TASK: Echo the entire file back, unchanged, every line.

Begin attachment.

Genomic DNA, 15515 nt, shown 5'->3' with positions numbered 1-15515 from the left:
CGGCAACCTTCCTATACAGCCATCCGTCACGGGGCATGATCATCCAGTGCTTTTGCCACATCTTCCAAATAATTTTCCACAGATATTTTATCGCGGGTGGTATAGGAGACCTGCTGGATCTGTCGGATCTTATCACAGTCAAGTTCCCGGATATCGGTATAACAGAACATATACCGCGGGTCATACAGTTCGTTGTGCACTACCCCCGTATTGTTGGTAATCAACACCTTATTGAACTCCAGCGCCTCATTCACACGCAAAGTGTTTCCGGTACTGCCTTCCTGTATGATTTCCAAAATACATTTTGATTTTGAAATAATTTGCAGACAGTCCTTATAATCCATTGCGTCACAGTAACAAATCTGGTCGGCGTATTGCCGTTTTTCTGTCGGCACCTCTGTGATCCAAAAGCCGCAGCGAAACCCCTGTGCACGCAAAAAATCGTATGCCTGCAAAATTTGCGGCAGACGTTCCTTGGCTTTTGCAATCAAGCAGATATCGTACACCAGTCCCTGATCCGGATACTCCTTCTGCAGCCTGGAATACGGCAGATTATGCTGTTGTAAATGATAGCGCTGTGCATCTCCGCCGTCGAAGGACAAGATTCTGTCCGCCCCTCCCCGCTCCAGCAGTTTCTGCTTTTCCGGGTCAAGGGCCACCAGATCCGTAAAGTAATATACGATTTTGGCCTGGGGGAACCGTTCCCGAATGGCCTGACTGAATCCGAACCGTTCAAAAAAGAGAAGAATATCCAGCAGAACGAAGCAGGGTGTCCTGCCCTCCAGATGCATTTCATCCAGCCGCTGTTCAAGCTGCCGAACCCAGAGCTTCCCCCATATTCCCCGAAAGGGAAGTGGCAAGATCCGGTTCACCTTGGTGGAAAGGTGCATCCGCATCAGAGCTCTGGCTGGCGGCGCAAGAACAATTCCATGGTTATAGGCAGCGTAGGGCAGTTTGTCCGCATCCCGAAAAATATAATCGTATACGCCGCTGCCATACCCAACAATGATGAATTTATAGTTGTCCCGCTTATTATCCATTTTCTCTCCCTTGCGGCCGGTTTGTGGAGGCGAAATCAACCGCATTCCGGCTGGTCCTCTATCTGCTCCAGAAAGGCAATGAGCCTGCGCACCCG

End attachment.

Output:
Genomic DNA, 15515 nt, shown 5'->3' with positions numbered 1-15515 from the left:
CGGCAACCTTCCTATACAGCCATCCGTCACGGGGCATGATCATCCAGTGCTTTTGCCACATCTTCCAAATAATTTTCCACAGATATTTTATCGCGGGTGGTATAGGAGACCTGCTGGATCTGTCGGATCTTATCACAGTCAAGTTCCCGGATATCGGTATAACAGAACATATACCGCGGGTCATACAGTTCGTTGTGCACTACCCCCGTATTGTTGGTAATCAACACCTTATTGAACTCCAGCGCCTCATTCACACGCAAAGTGTTTCCGGTACTGCCTTCCTGTATGATTTCCAAAATACATTTTGATTTTGAAATAATTTGCAGACAGTCCTTATAATCCATTGCGTCACAGTAACAAATCTGGTCGGCGTATTGCCGTTTTTCTGTCGGCACCTCTGTGATCCAAAAGCCGCAGCGAAACCCCTGTGCACGCAAAAAATCGTATGCCTGCAAAATTTGCGGCAGACGTTCCTTGGCTTTTGCAATCAAGCAGATATCGTACACCAGTCCCTGATCCGGATACTCCTTCTGCAGCCTGGAATACGGCAGATTATGCTGTTGTAAATGATAGCGCTGTGCATCTCCGCCGTCGAAGGACAAGATTCTGTCCGCCCCTCCCCGCTCCAGCAGTTTCTGCTTTTCCGGGTCAAGGGCCACCAGATCCGTAAAGTAATATACGATTTTGGCCTGGGGGAACCGTTCCCGAATGGCCTGACTGAATCCGAACCGTTCAAAAAAGAGAAGAATATCCAGCAGAACGAAGCAGGGTGTCCTGCCCTCCAGATGCATTTCATCCAGCCGCTGTTCAAGCTGCCGAACCCAGAGCTTCCCCCATATTCCCCGAAAGGGAAGTGGCAAGATCCGGTTCACCTTGGTGGAAAGGTGCATCCGCATCAGAGCTCTGGCTGGCGGCGCAAGAACAATTCCATGGTTATAGGCAGCGTAGGGCAGTTTGTCCGCATCCCGAAAAATATAATCGTATACGCCGCTGCCATACCCAACAATGATGAATTTATAGTTGTCCCGCTTATTATCCATTTTCTCTCCCTTGCGGCCGGTTTGTGGAGGCGAAATCAACCGCATTCCGGCTGGTCCTCTATCTGCTCCAGAAAGGCAATGAGCCTGCGCACCCG